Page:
It’s not clear whether this approach to limit immigration to the United States is working.

“This is just part of our effort to send a clear message,” Psaki said. “But there is no question that funding is needed to address the root causes in these countries.”

White House officials and immigration experts have so far refrained from calling the surge a crisis. But the Biden administration recognizes that the facilities are not meant for long-term accommodations.

“These Border Patrol facilities are not places made for children,” Psaki said. “They are not places that we want children to be staying for an extended period of time. Our alternative is to send children back on this treacherous journey – that is not, in our view, the right choice to make.”

Detention is psychologically damaging to children

The children are held in border facilities as they await transfer to other federal agencies. The government is required to transfer migrant children to Health and Human Services custody within 72 hours. But with the influx of unaccompanied minors coming to the US-Mexico border, nearly 3,000 children have been held beyond that limit, CBS News reported.

Temporary Processing Facilities cbp migrant children border patrol
A Border Patrol temporary processing facility in Donna, Texas, for migrant children and families, pictured March 17, 2021.

“Even short stays in detention centers have the potential to be traumatic experiences,” said Kathryn Humphreys, assistant professor of psychology and human development at Vanderbilt University.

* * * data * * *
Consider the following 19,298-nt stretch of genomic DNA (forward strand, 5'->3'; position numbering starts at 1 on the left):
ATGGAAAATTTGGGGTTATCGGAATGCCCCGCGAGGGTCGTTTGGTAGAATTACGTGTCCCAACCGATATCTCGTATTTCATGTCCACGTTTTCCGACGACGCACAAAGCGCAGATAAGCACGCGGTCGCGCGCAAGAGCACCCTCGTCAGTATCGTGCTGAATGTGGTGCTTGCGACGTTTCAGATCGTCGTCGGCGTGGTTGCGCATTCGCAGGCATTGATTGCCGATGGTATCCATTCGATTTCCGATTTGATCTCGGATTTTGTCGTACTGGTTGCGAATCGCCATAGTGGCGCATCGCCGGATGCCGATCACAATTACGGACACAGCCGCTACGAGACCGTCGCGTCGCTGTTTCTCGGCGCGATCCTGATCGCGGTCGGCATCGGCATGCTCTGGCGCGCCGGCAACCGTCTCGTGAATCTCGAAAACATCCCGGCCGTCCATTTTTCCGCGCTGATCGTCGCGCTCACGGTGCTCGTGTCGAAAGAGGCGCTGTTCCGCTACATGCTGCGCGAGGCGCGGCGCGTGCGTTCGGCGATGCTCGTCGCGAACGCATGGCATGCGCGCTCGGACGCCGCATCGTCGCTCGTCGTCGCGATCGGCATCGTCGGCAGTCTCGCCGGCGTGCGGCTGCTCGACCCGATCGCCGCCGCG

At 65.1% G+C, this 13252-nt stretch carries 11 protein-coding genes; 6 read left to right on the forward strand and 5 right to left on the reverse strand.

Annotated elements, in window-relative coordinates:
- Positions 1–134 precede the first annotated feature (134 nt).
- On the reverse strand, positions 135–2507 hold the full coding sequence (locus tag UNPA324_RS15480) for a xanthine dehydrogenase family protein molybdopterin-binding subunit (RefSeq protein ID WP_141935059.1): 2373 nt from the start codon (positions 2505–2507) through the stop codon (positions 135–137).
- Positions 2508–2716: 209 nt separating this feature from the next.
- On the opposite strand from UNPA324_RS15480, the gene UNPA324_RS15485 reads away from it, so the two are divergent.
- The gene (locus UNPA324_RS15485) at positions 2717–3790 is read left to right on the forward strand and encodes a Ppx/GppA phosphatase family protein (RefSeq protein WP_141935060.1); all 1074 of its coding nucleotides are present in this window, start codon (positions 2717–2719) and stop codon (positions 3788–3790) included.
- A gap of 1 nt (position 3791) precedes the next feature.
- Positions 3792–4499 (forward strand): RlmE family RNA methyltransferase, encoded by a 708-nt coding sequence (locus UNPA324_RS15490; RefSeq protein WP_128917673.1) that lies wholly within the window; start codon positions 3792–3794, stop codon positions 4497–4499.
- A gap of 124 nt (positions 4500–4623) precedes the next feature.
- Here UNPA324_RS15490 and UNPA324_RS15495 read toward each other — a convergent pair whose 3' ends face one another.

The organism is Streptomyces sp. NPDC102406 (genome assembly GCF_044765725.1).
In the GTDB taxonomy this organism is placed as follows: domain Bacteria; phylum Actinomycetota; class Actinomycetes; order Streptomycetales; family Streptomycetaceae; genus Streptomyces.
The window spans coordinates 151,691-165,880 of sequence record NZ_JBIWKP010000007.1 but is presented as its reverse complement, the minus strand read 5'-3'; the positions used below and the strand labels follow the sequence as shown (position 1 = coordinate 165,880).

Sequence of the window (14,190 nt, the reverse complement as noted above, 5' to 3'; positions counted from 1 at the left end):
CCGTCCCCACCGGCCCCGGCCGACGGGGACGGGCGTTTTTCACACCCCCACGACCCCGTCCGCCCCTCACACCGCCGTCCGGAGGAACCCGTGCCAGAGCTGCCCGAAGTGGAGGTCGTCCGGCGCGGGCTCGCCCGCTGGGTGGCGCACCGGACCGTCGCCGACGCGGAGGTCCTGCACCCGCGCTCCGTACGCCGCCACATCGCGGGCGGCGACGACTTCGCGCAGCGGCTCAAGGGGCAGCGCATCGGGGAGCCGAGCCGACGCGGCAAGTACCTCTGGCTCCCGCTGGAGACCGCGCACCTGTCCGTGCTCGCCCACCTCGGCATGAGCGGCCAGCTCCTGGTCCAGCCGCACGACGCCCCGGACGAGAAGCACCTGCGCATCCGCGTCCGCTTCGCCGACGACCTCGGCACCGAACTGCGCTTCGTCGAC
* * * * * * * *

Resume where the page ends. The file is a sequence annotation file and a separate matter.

“We know from our research on orphanage care that children fare best when they have reduced exposure to group-based care and long-term family-based placements when they form relationships with those that are their parents or parent-figures,” she added.

CPB and HHS custody and detention centers qualify as group-based care. Such environments normally do not allow children to form the type of relationships with adults that help them grow and develop, Humphreys told Insider.

Adults help “co-regulate children, both emotionally and physiologically,” she said. Going without these trusted adults, even for short periods of time, can lead to stress in children and them falling behind developmentally, socially, and academically.

The Biden administration is “obligated to hold children in conditions that meet United States and international standards that support their best interests,” Bell of Amnesty International said. “Children must be held in conditions that meet their best interests and safely reunified with families and sponsors much more quickly.”